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" Could great men thunder As Jove himself does, Jove would ne'er be quiet, For every pelting, petty officer, Would use his heaven for thunder ; Nothing but thunder. Merciful heaven ! Thou rather with thy sharp and sulphurous bolt Split'st the unwedgeable... "
The Edinburgh Review: Or Critical Journal - Page 434
1808
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Measure for measure. Comedy of errors

William Shakespeare - 1788
...pelting, petty officer, Would use his heaven for thunder ; nothing but thun-- der Merciful heaven ! .oo Thou rather with thy sharp and sulphurous bolt Split'st...unwedgeable and gnarled oak, Than the soft myrtle : O, but man, proud man, (Drest in a little brief authority; Most ignorant of what he's most assur'd,...
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The Plays of William Shakespeare: Accurately Printed from the Text ..., Volume 2

William Shakespeare - 1803
...be quiet, For every pelting,4 petty officer, Would use his heaven for thunder; nothing but thunder. Merciful heaven ! Thou rather, with thy sharp and sulphurous bolt, Split'st the umvedgeable and gnarled s oak, Than the soft myrtle; — O, but man, proud man! Drest in a little brief...
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Notes Upon Some of the Obscure Passages in Shakespeare's Plays: With Remarks ...

John Howe Baron Chedworth - 1805 - 375 pages
...think this reading (which was before proposed by Mr. Tyrrwhitt) is right. P. 51. — *0. — 240. . ' Merciful heaven ! Thou rather with thy sharp and sulphurous...unwedgeable and gnarled oak, Than the soft myrtle ; — But man, proud man ! Dress'd, &c. As a word is manifestly wanted, I would receive the reading...
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The Plays of William Shakespeare : Accurately Printed from the ..., Volume 2

William Shakespeare - 1805
...be quiet, For every pelting, 1 petty officer, Would use his heaven for thunder: nothing t thunder. Merciful heaven ! Thou rather, with thy sharp and...sulphurous bolt, Split'st the unwedgeable and gnarled oak, 2 Than the soft myrtle ;—O, but man, proud man Brest in a little brief authority ; Most ignorant...
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Remarks, Critical, Conjectural, and Explanatory, Upon the Plays of ..., Issue 1

E. H. Seymour - 1805
...Ireland) of confounding the auxiliary verbs shall and will. The thought occurs in another place : " Merciful heaven ! . " Thou rather, with thy sharp...and sulphurous bolt, " Split'st the unwedgeable and knarled oak, " Than the soft myrtle." Measure for Measure. S34. " To tear with thunder the wide cheeks...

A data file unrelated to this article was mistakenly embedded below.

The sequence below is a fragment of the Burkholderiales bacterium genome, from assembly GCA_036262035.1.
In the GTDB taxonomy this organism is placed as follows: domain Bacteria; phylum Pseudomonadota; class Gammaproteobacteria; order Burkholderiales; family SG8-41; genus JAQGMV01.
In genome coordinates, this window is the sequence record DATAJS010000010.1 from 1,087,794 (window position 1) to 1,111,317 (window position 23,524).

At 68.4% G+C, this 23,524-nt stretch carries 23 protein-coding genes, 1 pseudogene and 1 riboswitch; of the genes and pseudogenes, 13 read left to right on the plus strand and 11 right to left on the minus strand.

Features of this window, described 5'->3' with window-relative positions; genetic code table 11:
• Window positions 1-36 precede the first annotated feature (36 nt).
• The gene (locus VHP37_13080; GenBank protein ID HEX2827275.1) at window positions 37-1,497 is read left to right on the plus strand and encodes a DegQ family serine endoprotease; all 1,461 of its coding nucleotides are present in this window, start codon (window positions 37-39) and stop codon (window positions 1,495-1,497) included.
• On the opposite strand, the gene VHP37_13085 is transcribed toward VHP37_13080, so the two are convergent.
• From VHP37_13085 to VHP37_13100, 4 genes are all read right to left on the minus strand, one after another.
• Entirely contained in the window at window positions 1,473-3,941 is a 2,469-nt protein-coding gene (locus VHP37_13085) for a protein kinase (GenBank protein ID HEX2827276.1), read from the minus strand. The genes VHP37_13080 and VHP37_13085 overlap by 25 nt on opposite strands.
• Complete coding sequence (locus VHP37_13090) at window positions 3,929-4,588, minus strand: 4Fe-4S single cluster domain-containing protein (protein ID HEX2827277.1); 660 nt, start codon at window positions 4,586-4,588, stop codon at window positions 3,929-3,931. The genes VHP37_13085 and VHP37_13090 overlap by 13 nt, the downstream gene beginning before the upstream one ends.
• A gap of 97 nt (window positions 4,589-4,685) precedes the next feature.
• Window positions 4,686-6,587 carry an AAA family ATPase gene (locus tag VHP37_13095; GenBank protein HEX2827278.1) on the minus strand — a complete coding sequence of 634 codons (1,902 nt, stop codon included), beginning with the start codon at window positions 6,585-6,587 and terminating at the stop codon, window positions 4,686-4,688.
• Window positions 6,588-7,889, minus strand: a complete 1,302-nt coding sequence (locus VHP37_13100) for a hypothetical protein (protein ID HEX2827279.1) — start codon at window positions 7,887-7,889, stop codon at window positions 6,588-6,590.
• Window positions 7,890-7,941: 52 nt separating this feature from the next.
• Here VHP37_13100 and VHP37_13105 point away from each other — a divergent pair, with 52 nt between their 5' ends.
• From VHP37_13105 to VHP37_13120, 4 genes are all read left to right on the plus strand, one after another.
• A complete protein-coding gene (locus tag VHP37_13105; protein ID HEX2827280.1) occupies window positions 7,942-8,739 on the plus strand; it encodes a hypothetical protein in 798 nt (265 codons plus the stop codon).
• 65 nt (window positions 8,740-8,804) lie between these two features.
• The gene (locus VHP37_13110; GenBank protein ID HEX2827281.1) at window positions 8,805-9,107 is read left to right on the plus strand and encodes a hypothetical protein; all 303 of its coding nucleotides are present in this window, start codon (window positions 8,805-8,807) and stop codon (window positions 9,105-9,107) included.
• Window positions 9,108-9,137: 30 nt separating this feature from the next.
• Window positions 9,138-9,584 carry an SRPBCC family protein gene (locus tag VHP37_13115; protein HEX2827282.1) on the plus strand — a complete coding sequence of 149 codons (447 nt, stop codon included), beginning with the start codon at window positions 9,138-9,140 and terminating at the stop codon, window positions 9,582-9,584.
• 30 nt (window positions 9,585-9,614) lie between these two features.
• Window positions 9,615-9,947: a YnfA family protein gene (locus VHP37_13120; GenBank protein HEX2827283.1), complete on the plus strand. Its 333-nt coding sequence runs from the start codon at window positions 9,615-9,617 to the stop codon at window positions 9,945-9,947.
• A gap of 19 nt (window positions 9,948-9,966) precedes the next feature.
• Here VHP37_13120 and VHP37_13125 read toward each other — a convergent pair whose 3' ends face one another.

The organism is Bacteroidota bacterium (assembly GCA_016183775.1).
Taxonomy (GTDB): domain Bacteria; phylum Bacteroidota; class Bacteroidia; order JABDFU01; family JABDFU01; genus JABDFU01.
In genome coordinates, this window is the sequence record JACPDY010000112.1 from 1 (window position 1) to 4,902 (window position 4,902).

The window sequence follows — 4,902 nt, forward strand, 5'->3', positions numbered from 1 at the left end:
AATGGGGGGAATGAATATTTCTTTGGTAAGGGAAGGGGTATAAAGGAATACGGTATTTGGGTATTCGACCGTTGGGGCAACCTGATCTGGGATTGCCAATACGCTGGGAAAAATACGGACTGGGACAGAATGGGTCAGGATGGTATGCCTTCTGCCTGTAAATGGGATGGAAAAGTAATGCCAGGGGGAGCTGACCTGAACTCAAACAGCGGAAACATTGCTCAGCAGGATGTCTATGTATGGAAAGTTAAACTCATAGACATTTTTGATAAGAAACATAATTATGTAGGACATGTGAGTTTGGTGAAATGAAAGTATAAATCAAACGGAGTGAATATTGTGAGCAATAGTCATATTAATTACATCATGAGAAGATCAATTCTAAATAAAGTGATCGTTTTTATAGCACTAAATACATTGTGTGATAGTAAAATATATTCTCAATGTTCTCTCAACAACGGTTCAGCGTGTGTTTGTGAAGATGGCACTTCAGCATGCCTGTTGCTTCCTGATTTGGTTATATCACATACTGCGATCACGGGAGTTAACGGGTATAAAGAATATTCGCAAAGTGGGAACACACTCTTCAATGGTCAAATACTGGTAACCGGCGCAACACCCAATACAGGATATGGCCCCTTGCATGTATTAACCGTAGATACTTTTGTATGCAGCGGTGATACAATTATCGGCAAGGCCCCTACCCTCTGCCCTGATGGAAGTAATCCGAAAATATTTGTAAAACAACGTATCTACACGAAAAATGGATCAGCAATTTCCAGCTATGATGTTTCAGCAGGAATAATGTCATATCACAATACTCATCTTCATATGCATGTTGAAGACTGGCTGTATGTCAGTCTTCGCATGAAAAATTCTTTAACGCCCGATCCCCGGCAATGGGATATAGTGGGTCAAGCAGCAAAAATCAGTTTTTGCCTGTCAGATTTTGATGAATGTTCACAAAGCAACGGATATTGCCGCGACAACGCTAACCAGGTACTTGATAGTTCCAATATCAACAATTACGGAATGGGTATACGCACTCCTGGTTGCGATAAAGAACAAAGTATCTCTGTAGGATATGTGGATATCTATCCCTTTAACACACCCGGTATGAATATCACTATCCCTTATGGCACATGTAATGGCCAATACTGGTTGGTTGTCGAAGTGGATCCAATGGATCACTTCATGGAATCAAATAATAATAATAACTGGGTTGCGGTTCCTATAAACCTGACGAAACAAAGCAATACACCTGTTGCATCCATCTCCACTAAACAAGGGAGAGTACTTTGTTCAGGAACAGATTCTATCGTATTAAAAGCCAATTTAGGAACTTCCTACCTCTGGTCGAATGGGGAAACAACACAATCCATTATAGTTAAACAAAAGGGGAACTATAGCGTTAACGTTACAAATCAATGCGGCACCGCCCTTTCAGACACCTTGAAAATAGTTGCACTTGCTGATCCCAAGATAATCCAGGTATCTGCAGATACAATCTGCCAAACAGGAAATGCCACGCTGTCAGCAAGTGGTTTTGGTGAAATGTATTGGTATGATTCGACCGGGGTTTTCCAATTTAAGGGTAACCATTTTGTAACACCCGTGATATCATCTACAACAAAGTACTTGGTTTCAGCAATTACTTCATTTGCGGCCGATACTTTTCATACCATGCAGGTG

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The Mysterious Freebooter: Or, The Days of Queen Bess. A Romance ...

Francis Lathom - 1806
...be quiet; For every pelting, petty officer, Would use his Heaven for thunder! Nothing but thunder! Merciful Heaven ! Thou rather with thy sharp and sulphurous...unwedgeable and gnarled oak, Than the soft myrtle. But man!—proud man! Drest in a little brief authority, Most ignorant of what he's most assur'd, His...
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The Plays of William Shakespeare: With Notes of Various Commentators, Issue 2

William Shakespeare - 1806
...be quiet, For every pelting, petty officer, Would use his heaven for thunder; nothing but thunder. Merciful heaven ! Thou rather, with thy sharp and...sulphurous bolt, Split'st the unwedgeable and gnarled oak *I, Than the soft myrtle ; — O, but man, proud man ! Drest in a little brief authority ; Most ignorant...
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Illustrations of Shakspeare, and of Ancient Manners:: With ..., Volume 1

Francis Douce - Gesta Romanorum - 1807
...quoties peccant homines sua fulmina initial Jupiter, exiguo tempore inermis eriL" Sc. 2. p. 240. IŤAB. Merciful heaven ! Thou rather with thy sharp and sulphurous...in Persius, sat. ii. : " Ignovisse putas, quia, cum tonar, ocyus ilex Sulfure discutitur sacro, quam tuque domusque ?" but although there were two or three...
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The Plays of Shakspeare: Printed from the Text of Samuel Johnson ..., Volume 9

William Shakespeare - 1807
...be quiet, For every pelting, petty officer, Would use his heaven for thunder ; nothing but thunder. Merciful heaven ! Thou rather, with thy sharp and...unwedgeable and gnarled oak, Than the soft myrtle ; — O, but man, proud man ! Drest in a little brief authority ; Most ignorant of what he's most assur'd,...
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Illustrations of Shakspeare, and of Ancient Manners:: With ..., Volume 1

Francis Douce - Gesta Romanorum - 1807
...heaven ! Thou rather with thy sharp and sulphurous bolt Split' st the unwedgeable and gnarled oak, Thau the soft myrtle. There is much affinity between the above lines and these in Persius, sat. ii. : " Ignovissc putas, quia, cum tonat, ocyus ilex Sulfure discutitur sacro, quam tuque domusque ? "...
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